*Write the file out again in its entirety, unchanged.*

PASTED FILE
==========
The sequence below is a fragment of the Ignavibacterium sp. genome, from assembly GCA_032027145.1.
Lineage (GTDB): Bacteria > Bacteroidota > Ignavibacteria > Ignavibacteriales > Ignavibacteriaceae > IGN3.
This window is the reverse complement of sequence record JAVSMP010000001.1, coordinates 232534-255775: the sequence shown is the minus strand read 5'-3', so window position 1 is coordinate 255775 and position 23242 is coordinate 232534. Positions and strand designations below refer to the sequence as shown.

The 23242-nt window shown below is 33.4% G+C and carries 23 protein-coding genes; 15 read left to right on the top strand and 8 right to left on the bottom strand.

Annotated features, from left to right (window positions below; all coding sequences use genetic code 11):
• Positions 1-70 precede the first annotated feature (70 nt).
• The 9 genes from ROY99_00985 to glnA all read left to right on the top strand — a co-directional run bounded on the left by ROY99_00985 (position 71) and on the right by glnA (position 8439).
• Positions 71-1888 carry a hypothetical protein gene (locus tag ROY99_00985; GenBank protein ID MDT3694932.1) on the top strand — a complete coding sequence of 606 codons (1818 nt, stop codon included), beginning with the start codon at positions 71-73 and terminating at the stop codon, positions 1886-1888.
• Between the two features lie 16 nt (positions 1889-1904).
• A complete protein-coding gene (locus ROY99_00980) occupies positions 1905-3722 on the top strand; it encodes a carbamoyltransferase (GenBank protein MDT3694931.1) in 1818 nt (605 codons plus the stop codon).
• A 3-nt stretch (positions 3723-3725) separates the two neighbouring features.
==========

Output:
The sequence below is a fragment of the Ignavibacterium sp. genome, from assembly GCA_032027145.1.
Lineage (GTDB): Bacteria > Bacteroidota > Ignavibacteria > Ignavibacteriales > Ignavibacteriaceae > IGN3.
This window is the reverse complement of sequence record JAVSMP010000001.1, coordinates 232534-255775: the sequence shown is the minus strand read 5'-3', so window position 1 is coordinate 255775 and position 23242 is coordinate 232534. Positions and strand designations below refer to the sequence as shown.

The 23242-nt window shown below is 33.4% G+C and carries 23 protein-coding genes; 15 read left to right on the top strand and 8 right to left on the bottom strand.

Annotated features, from left to right (window positions below; all coding sequences use genetic code 11):
• Positions 1-70 precede the first annotated feature (70 nt).
• The 9 genes from ROY99_00985 to glnA all read left to right on the top strand — a co-directional run bounded on the left by ROY99_00985 (position 71) and on the right by glnA (position 8439).
• Positions 71-1888 carry a hypothetical protein gene (locus tag ROY99_00985; GenBank protein ID MDT3694932.1) on the top strand — a complete coding sequence of 606 codons (1818 nt, stop codon included), beginning with the start codon at positions 71-73 and terminating at the stop codon, positions 1886-1888.
• Between the two features lie 16 nt (positions 1889-1904).
• A complete protein-coding gene (locus ROY99_00980) occupies positions 1905-3722 on the top strand; it encodes a carbamoyltransferase (GenBank protein MDT3694931.1) in 1818 nt (605 codons plus the stop codon).
• A 3-nt stretch (positions 3723-3725) separates the two neighbouring features.